Gardening: Tough tulips which will return year after year

Tulipa tarda.
Tulipa tarda.

It’s a story of diminishing returns with big, showy tulips – magnificent first year, the display getting steadily worse with each passing season.

As I have a heavy clay soil, I grow tulips in pots, treating them like annuals, growing in multi-purpose compost mixed with loam, as they hate cold, wet soil in winter.

Tulipa Little Beauty mixed with Anenome nemorosa Robsoniana.

Tulipa Little Beauty mixed with Anenome nemorosa Robsoniana.

There is another way – beat having to replace tulips by growing their smaller species varieties, hailing from mountainous regions in Central Asia.

They’re extremely tough and can be left in the ground where they will come back year after year, forming good-sized clumps.

All they need is a sunny spot with reasonably fertile, free-draining soil. Plant November-December, 10-15cm deep and 10-15cm apart.

Remove the flowers after they have faded and apply a balanced liquid fertiliser for a month before they die down.

Tulipa Lilac Wonder.

Tulipa Lilac Wonder.

I have Tulipa Little Beauty in the garden, with upright bowl-shaped flowers.

The hot pink petals often have a green flush on their outer edges, while the inside eye is a mix of creamy white and rich blue, which stands 15cm tall.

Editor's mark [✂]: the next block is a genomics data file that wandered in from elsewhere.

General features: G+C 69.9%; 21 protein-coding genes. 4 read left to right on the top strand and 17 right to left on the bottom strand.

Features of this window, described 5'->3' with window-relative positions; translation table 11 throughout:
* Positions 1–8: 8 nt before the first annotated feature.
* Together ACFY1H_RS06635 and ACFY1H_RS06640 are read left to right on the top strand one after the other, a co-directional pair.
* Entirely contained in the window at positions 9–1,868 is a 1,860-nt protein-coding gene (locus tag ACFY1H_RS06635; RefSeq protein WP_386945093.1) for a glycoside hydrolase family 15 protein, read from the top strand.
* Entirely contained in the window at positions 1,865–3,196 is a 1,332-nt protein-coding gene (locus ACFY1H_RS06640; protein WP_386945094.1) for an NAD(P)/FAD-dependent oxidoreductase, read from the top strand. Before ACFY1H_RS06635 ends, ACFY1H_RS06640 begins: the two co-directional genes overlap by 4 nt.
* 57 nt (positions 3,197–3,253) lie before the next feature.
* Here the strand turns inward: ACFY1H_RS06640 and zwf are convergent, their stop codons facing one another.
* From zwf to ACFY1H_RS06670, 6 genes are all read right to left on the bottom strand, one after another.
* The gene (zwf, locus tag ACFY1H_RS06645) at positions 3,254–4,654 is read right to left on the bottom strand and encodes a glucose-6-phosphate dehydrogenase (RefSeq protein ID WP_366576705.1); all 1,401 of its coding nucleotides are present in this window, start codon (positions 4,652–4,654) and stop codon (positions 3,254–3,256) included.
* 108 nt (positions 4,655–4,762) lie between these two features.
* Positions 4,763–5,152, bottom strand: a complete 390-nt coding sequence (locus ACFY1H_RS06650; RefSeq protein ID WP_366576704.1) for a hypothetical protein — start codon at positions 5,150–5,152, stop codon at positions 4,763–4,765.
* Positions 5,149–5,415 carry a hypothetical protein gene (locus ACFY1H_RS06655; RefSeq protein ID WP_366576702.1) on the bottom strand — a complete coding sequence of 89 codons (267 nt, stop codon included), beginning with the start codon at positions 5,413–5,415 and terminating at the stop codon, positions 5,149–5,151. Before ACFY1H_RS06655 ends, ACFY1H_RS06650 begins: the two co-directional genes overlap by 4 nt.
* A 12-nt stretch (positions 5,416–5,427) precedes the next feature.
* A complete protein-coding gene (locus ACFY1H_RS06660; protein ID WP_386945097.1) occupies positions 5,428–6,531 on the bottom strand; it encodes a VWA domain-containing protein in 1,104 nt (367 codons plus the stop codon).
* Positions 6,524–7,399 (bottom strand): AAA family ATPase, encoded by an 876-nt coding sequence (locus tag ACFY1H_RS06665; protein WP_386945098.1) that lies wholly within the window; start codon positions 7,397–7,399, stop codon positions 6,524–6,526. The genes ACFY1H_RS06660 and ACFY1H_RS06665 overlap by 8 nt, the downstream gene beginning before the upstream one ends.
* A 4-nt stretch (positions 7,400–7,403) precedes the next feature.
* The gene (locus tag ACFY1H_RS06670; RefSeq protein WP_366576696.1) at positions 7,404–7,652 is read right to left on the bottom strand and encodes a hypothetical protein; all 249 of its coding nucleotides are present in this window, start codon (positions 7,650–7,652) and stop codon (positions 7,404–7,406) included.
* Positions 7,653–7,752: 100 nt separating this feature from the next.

Tulipa saxatilis Lilac Wonder has bowl-shaped mauve-pink flowers, with a paler interior and a luminous, well-defined eye. Ideally suited to pots or windowboxes, and this one is 25cm tall.

Tulipa tarda has shiny, lance-shaped green leaves which form loose clumps, which in early to mid-spring are crowned with white-tipped yellow flowers, often with a reverse that is flushed with red and green, 15cm tall.

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JOBS FOR THE WEEKEND

Harvest and store apples, wrapping them in newspaper for storage.

Cleaning the greenhouse/conservatory/porch is best done before bringing in all your tender plants for the winter. Pests and diseases can hide in tiny nooks and crannies, only to come back to life the following spring or during a mild spell. Hose down with a forceful jet of water, and then use a safe cleaning products such as Citrox, and a non-abrasive scourer specifically recommended for cleaning glass.

Continue picking sweetcorn, beans and marrows.

Prune out fruited blackberry stems and tie in new ones.

Save seeds from favourite bean varieties to plant next spring.

Lift and store onions and maincrop potatoes.

Sow turnips for spring greens in March and April.

Clear crops once they’ve finished and fork over beds. Cover with spiny branches to deter cats.

Blanch endive by covering with a bucket or large plate to cut out light.

Sow sweet peas in a cold greenhouse for early summer blooms next year.

Plant new strawberry beds with runners.

Cut down the ferny shoots of asparagus to soil level.